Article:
2004 — NSF CAREER Award
2000 — Dreyfus New Faculty Award
2000 — Research Innovation Award

Courses Taught

BCH 2024H Advances in Precision Medicine
BCH 2024H Nanobiotechnology and Nanomedicine


View all publications on PubMed

Highly Specific Electrochemical Analysis of Cancer Cells using Multi-Nanoparticle Labeling.
Wan Y, Zhou YG, Poudineh M, Safaei TS, Mohamadi RM, Sargent EH, Kelley SO.
Angew Chem Int Ed Engl. 2014  Read

Structural modifications of mitochondria-targeted chlorambucil alter cell death mechanism but preserve MDR evasion.
Jean SR, Pereira MP, Kelley SO
Mol Pharm. 2014 11(8):2675-82  Read

Targeting mitochondrial DNA with a platinum-based anticancer agent.
Wisnovsky SP, Wilson JJ, Radford RJ, Pereira MP, Chan MR, Laposa RR, Lippard SJ, Kelley SO.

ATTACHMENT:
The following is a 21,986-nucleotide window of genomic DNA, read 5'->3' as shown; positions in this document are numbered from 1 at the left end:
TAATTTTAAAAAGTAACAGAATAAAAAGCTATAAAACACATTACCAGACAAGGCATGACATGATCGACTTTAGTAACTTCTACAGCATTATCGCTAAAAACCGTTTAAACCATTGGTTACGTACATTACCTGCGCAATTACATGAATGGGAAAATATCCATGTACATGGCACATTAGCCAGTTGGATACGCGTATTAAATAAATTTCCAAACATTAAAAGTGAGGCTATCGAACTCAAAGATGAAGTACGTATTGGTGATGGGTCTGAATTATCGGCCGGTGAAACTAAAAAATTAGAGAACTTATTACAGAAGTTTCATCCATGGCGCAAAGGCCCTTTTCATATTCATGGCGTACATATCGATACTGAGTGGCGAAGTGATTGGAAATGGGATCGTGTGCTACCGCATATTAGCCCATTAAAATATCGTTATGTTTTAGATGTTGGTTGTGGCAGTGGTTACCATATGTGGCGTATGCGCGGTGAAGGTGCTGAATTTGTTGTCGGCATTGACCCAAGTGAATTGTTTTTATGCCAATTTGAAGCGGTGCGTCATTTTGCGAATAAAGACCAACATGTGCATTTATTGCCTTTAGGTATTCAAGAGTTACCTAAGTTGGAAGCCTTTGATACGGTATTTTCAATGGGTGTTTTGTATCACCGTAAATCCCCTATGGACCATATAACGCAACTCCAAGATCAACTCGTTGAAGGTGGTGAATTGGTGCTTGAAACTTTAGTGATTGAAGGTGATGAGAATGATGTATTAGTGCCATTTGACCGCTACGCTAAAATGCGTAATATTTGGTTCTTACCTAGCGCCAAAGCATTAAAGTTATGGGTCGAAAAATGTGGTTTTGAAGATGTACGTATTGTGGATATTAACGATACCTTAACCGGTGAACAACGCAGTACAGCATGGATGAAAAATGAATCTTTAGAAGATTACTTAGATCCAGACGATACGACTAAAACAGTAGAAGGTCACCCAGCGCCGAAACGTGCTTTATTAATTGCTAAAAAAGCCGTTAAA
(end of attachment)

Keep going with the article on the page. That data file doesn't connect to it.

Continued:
Chem Biol. 2013 20(11):1323-8  Read

Tuning the intracellular bacterial targeting of peptidic vectors.
Lei EK, Pereira MP, Kelley SO
Angew Chem Int Ed Engl. 2013 52(37):9660-3  Read

Targeted delivery of doxorubicin to mitochondria
Chamberlain GR, Tulumello DV, Kelley SO
ACS Chem Biol. 2013 8(7):1389-95  Read

Solution-based circuits enable rapid and multiplexed pathogen detection.
Lam B, Das J, Holmes RD, Live L, Sage A, Sargent EH, Kelley SO.
Nat Commun. 2013 4:2001  Read

Maximizing the therapeutic window of an antimicrobial drug by imparting mitochondrial sequestration in human cells
Pereira MP, Kelley SO
J Am Chem Soc. 2011 133(10):3260-3  Read

Rerouting chlorambucil to mitochondria combats drug deactivation and resistance in cancer cells
Fonseca SB, Pereira MP, Mourtada R, Gronda M, Horton KL, Hurren R, Minden MD, Schimmer AD, Kelley SO
Chem Biol. 2011 18(4):445-53  Read

Programming the detection limits of biosensors through controlled nanostructuring
Soleymani L, Fang Z, Sargent EH, Kelley SO
Nat Nanotechnol. 2009 4(12):844-8  Read

Mitochondria-penetrating peptides.
Horton KL, Stewart KM, Fonseca SB, Guo Q, Kelley SO
Chem Biol. 2008 15(4):375-82  Read